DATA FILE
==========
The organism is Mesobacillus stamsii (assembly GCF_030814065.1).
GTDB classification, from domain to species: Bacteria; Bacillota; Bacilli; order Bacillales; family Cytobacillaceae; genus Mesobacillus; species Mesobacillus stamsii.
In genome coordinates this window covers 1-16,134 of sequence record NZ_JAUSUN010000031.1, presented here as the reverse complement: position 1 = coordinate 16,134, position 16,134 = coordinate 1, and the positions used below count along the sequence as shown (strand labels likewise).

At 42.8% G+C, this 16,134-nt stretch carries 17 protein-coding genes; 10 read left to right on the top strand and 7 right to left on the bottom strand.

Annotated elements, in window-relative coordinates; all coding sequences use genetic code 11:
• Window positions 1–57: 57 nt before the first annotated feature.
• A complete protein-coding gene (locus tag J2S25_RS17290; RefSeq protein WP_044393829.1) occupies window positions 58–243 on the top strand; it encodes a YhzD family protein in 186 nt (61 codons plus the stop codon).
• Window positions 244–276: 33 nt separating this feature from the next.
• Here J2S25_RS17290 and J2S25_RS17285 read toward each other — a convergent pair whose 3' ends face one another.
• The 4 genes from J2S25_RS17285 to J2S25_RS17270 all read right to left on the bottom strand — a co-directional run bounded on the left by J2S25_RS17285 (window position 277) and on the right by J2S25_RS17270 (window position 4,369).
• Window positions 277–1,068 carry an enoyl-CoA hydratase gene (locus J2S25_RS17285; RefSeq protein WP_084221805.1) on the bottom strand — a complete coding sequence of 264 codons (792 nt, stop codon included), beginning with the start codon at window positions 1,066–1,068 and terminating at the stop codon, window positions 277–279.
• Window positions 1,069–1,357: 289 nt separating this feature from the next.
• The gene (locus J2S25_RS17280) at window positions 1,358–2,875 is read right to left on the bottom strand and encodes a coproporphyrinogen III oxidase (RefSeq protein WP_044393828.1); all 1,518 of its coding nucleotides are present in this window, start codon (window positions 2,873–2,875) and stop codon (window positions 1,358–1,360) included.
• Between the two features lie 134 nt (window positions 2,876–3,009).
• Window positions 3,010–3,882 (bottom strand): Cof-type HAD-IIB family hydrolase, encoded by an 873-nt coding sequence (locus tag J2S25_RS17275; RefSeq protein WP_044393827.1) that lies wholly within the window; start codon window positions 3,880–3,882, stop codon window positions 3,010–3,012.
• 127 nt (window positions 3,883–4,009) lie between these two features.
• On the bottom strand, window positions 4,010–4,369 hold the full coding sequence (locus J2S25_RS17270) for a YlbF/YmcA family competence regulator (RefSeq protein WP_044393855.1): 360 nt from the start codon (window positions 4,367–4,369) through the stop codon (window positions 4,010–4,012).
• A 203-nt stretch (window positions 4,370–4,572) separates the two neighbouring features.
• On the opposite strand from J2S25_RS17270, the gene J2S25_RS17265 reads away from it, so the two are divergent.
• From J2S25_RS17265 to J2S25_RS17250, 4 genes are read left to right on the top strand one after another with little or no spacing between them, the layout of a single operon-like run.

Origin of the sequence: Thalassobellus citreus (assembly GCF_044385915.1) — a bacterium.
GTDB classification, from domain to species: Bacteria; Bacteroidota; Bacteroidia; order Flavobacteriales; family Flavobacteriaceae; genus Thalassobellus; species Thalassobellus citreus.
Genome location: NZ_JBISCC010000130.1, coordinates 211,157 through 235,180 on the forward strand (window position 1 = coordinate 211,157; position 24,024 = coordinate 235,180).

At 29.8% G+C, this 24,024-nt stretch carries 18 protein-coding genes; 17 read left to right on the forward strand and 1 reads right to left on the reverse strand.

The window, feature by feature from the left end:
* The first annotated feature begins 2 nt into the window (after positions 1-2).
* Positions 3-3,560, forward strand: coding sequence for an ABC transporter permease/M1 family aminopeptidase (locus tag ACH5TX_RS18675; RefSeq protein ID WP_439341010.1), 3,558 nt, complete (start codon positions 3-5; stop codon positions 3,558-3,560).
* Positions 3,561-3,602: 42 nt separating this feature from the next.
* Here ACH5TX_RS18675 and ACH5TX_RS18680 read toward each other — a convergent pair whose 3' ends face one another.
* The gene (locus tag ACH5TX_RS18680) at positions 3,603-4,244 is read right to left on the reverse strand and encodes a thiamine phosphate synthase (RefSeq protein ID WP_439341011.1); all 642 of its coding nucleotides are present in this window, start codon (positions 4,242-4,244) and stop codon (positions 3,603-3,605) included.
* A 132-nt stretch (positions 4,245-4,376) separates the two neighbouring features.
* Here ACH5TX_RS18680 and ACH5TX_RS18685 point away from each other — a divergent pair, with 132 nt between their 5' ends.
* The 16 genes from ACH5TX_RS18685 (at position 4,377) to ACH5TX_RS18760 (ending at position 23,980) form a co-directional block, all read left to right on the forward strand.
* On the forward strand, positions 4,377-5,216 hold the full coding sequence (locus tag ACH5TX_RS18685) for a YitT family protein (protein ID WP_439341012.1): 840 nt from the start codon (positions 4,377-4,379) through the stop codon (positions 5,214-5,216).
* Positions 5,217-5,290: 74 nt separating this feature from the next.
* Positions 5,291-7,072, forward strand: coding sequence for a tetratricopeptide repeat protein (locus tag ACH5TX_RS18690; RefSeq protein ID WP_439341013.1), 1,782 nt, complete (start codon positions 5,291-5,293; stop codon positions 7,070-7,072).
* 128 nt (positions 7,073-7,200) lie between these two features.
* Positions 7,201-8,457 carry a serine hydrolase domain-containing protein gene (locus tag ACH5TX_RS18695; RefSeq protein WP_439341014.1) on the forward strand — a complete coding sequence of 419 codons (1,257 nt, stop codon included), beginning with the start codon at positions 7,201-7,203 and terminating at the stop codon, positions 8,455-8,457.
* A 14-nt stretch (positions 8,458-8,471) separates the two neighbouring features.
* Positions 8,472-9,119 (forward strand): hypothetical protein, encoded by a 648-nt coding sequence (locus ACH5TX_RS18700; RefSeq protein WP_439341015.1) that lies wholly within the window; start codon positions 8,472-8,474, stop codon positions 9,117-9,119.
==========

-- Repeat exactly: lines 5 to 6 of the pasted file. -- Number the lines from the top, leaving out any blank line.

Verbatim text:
Annotated elements, in window-relative coordinates; all coding sequences use genetic code 11:
• Window positions 1–57: 57 nt before the first annotated feature.